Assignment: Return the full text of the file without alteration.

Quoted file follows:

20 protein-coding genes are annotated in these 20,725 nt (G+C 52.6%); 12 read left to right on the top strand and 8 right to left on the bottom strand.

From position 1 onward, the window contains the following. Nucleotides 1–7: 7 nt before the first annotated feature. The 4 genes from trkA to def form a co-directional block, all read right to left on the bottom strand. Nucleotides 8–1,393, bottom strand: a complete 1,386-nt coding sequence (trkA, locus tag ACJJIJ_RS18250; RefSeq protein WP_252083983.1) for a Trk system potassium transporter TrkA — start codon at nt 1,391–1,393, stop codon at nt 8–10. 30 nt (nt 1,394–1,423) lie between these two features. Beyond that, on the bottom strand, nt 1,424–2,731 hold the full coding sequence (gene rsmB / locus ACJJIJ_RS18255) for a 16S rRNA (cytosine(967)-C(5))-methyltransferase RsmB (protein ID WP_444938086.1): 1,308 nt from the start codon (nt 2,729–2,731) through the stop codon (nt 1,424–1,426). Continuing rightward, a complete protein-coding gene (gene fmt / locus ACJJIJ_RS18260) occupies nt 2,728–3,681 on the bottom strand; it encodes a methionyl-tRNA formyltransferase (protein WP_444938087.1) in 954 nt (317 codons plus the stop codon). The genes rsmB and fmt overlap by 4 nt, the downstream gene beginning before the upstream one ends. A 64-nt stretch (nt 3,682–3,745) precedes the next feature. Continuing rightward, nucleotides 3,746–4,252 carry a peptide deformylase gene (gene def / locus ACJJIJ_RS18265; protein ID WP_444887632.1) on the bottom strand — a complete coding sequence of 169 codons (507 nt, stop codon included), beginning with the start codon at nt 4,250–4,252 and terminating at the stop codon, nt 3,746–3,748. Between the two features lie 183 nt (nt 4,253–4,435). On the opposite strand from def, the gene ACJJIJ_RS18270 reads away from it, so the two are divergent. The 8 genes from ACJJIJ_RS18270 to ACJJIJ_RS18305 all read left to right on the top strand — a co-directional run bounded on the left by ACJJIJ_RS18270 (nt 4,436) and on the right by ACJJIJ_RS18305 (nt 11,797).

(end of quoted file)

20 protein-coding genes are annotated in these 20,725 nt (G+C 52.6%); 12 read left to right on the top strand and 8 right to left on the bottom strand.

From position 1 onward, the window contains the following. Nucleotides 1–7: 7 nt before the first annotated feature. The 4 genes from trkA to def form a co-directional block, all read right to left on the bottom strand. Nucleotides 8–1,393, bottom strand: a complete 1,386-nt coding sequence (trkA, locus tag ACJJIJ_RS18250; RefSeq protein WP_252083983.1) for a Trk system potassium transporter TrkA — start codon at nt 1,391–1,393, stop codon at nt 8–10. 30 nt (nt 1,394–1,423) lie between these two features. Beyond that, on the bottom strand, nt 1,424–2,731 hold the full coding sequence (gene rsmB / locus ACJJIJ_RS18255) for a 16S rRNA (cytosine(967)-C(5))-methyltransferase RsmB (protein ID WP_444938086.1): 1,308 nt from the start codon (nt 2,729–2,731) through the stop codon (nt 1,424–1,426). Continuing rightward, a complete protein-coding gene (gene fmt / locus ACJJIJ_RS18260) occupies nt 2,728–3,681 on the bottom strand; it encodes a methionyl-tRNA formyltransferase (protein WP_444938087.1) in 954 nt (317 codons plus the stop codon). The genes rsmB and fmt overlap by 4 nt, the downstream gene beginning before the upstream one ends. A 64-nt stretch (nt 3,682–3,745) precedes the next feature. Continuing rightward, nucleotides 3,746–4,252 carry a peptide deformylase gene (gene def / locus ACJJIJ_RS18265; protein ID WP_444887632.1) on the bottom strand — a complete coding sequence of 169 codons (507 nt, stop codon included), beginning with the start codon at nt 4,250–4,252 and terminating at the stop codon, nt 3,746–3,748. Between the two features lie 183 nt (nt 4,253–4,435). On the opposite strand from def, the gene ACJJIJ_RS18270 reads away from it, so the two are divergent. The 8 genes from ACJJIJ_RS18270 to ACJJIJ_RS18305 all read left to right on the top strand — a co-directional run bounded on the left by ACJJIJ_RS18270 (nt 4,436) and on the right by ACJJIJ_RS18305 (nt 11,797).